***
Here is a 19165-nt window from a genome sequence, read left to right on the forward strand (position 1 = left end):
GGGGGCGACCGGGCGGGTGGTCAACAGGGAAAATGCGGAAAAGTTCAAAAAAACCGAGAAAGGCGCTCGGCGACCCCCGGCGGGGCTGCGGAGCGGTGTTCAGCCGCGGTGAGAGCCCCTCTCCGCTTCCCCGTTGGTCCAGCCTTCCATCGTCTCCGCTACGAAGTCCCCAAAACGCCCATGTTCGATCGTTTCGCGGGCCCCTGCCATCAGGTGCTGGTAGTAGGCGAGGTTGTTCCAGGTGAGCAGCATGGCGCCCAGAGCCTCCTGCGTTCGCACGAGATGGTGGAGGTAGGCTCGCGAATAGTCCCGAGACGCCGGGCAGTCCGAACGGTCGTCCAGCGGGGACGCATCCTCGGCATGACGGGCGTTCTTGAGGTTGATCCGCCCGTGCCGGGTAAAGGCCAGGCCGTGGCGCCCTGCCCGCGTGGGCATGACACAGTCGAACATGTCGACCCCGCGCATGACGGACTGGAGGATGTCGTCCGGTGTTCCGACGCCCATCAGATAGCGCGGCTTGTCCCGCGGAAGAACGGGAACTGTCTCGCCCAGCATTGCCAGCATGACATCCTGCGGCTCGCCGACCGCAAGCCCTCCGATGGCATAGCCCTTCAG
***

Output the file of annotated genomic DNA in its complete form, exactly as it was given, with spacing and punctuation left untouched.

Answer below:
Here is a 19165-nt window from a genome sequence, read left to right on the forward strand (position 1 = left end):
GGGGGCGACCGGGCGGGTGGTCAACAGGGAAAATGCGGAAAAGTTCAAAAAAACCGAGAAAGGCGCTCGGCGACCCCCGGCGGGGCTGCGGAGCGGTGTTCAGCCGCGGTGAGAGCCCCTCTCCGCTTCCCCGTTGGTCCAGCCTTCCATCGTCTCCGCTACGAAGTCCCCAAAACGCCCATGTTCGATCGTTTCGCGGGCCCCTGCCATCAGGTGCTGGTAGTAGGCGAGGTTGTTCCAGGTGAGCAGCATGGCGCCCAGAGCCTCCTGCGTTCGCACGAGATGGTGGAGGTAGGCTCGCGAATAGTCCCGAGACGCCGGGCAGTCCGAACGGTCGTCCAGCGGGGACGCATCCTCGGCATGACGGGCGTTCTTGAGGTTGATCCGCCCGTGCCGGGTAAAGGCCAGGCCGTGGCGCCCTGCCCGCGTGGGCATGACACAGTCGAACATGTCGACCCCGCGCATGACGGACTGGAGGATGTCGTCCGGTGTTCCGACGCCCATCAGATAGCGCGGCTTGTCCCGCGGAAGAACGGGAACTGTCTCGCCCAGCATTGCCAGCATGACATCCTGCGGCTCGCCGACCGCAAGCCCTCCGATGGCATAGCCCTTCAG